Joseph Hirsch Biography

Joseph Hirsch




Joseph Hirsch was born on April 25, 1910 in Philadelphia, Pennsylvania. He began to study art at age 17. Hirsch studied at the Philadelphia Museum School, with Henry Hensche in Provincetown, Mass., and with George Luks in New York. In addition to formal study, Hirsch traveled extensively, including a five-year stay in France.

He participated in the Works Project Administration in the easel painting division, with occasional work in the mural division, where he painted murals in the Amalgamated Clothing Workers Building and the Municipal Court. During World War II, Joseph Hirsch took part in the war effort, as an artist war correspondent, recording significant battles and events.

He taught at the Chicago Art Institute, the American Art School, University of Utah, and had a significant tenure at the Art Students League in New York. He also won many awards, among them were a fellowship at the American Academy in Rome,  the Walter Lippincott Prize, First Prize at the New York World's Fair (1939), the Guggenheim Foundation Fellowship (1942, 1943), and the Fulbright Fellowship (1949). In 1954 he was elected into the National Academy of Design as an Associate member and became a full Academician in 1958

Early in his career, Hirsch was introduced to the movement of Social Realism through George Luks, who was one of "The Eight". This group of painters, at the beginning of the century, chose to depict ordinary and everyday scenes.  From this movement stemmed the Social Realism genre of the 1920s and 1930s. Particularly during the Great Depression, social consciousness, and commentary were important components of the movement, dictating subject matter. Social commentary was the backbone for the majority of Joseph Hirsch's paintings.

Of his own work, Mr. Hirsch wrote: ''I believe that some day the fabric of art will be threaded with morality, enabling us to distinguish evil from good. Today, this is unthinkable, in the delightful art world where, excepting censorship, anything goes. But anything goes does not accord with the more discriminating ethics of our civilized code which rules out what is socially destructive.''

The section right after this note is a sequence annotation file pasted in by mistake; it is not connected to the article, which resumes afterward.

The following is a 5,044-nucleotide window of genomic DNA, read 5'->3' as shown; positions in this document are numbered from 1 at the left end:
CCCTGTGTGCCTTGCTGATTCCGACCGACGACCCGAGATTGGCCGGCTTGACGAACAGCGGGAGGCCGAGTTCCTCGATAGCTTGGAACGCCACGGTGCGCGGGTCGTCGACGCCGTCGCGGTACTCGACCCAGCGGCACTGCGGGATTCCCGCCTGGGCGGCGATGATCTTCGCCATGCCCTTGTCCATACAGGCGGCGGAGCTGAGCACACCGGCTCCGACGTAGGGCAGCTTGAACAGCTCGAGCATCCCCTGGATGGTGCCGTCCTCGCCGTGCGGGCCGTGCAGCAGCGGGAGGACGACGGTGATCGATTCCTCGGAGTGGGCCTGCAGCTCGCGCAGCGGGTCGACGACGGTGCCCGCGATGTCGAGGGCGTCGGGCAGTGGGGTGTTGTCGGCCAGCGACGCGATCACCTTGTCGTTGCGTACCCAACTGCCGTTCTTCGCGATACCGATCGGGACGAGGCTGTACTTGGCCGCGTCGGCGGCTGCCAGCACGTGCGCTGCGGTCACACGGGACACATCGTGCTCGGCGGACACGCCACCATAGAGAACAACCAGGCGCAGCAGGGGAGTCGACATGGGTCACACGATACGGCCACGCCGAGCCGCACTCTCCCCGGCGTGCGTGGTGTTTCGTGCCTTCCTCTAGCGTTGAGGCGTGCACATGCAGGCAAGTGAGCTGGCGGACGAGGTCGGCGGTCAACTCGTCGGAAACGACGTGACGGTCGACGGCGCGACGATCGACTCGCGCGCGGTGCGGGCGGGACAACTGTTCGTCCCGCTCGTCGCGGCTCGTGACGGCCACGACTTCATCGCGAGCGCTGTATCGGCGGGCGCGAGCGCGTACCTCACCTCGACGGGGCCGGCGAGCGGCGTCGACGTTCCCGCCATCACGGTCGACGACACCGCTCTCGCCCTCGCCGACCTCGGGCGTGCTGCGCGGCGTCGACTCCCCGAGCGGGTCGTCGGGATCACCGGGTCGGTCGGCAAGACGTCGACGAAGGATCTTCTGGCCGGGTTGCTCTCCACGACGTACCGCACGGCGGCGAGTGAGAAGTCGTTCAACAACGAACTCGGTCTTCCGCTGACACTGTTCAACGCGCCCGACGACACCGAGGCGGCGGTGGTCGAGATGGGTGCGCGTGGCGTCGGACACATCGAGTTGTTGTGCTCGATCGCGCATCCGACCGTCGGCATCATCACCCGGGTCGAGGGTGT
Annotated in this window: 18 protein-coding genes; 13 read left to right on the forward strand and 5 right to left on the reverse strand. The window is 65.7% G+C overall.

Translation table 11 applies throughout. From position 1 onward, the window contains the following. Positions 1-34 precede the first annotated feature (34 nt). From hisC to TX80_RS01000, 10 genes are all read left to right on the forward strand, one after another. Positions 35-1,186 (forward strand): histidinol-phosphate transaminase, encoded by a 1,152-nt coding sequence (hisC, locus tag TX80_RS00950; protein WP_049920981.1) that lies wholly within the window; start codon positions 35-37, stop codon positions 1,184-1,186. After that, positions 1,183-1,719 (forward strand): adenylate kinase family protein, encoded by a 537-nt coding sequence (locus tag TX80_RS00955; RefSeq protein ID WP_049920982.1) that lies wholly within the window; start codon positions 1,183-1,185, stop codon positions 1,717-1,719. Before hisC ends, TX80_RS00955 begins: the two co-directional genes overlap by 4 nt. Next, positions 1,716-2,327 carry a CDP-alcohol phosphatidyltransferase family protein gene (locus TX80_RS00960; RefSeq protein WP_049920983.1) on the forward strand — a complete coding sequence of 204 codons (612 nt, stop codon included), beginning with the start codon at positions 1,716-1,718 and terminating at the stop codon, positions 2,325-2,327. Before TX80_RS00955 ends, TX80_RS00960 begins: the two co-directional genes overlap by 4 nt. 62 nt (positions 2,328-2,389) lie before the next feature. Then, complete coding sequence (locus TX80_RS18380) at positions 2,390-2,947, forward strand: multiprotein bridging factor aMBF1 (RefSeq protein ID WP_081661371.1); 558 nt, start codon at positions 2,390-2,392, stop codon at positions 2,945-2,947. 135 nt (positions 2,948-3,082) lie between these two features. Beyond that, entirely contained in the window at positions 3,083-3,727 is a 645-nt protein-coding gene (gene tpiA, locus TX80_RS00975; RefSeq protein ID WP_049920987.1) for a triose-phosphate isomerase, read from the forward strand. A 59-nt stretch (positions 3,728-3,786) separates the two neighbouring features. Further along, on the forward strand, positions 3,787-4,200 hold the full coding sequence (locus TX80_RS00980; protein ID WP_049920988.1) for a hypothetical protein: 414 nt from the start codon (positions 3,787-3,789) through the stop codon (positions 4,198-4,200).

In ‘American Artist,’ Dianne Cochrane wrote of him: ''He has often used canvas to make effective social statements. Many of his best-known paintings are indictments of society's insensitivities or frightening scenes of corruption. His compassionate treatment of the little man demonstrates a desire to portray the human condition sympathetically.''

During World War II, Mr. Hirsch went to the South Pacific, North Africa and Italy as an artist-correspondent for the Navy, and his paintings and drawings are in the Museum of Military History. He recently protested to a magazine that had used one of his wartime hospital paintings to illustrate an article justifying the use of the atomic bomb. In Major Collections. Hirsch's work is represented in the Metropolitan Museum of Art, the Museum of Modern Art and the Whitney in New York; the National Gallery, the Corcoran and the Hirshhorn in Washington; the Boston Museum of Fine Arts, and in many major collections in the United States. He was a founding member and the first treasurer of Artists Equity, an association designed to protect the rights and interests of artists. He was elected to membership in the National Institute of Arts and Letters in 1967, and was also a trustee of the Century Association. 

Joseph Hirsch died in New York, NY on September 21, 1981.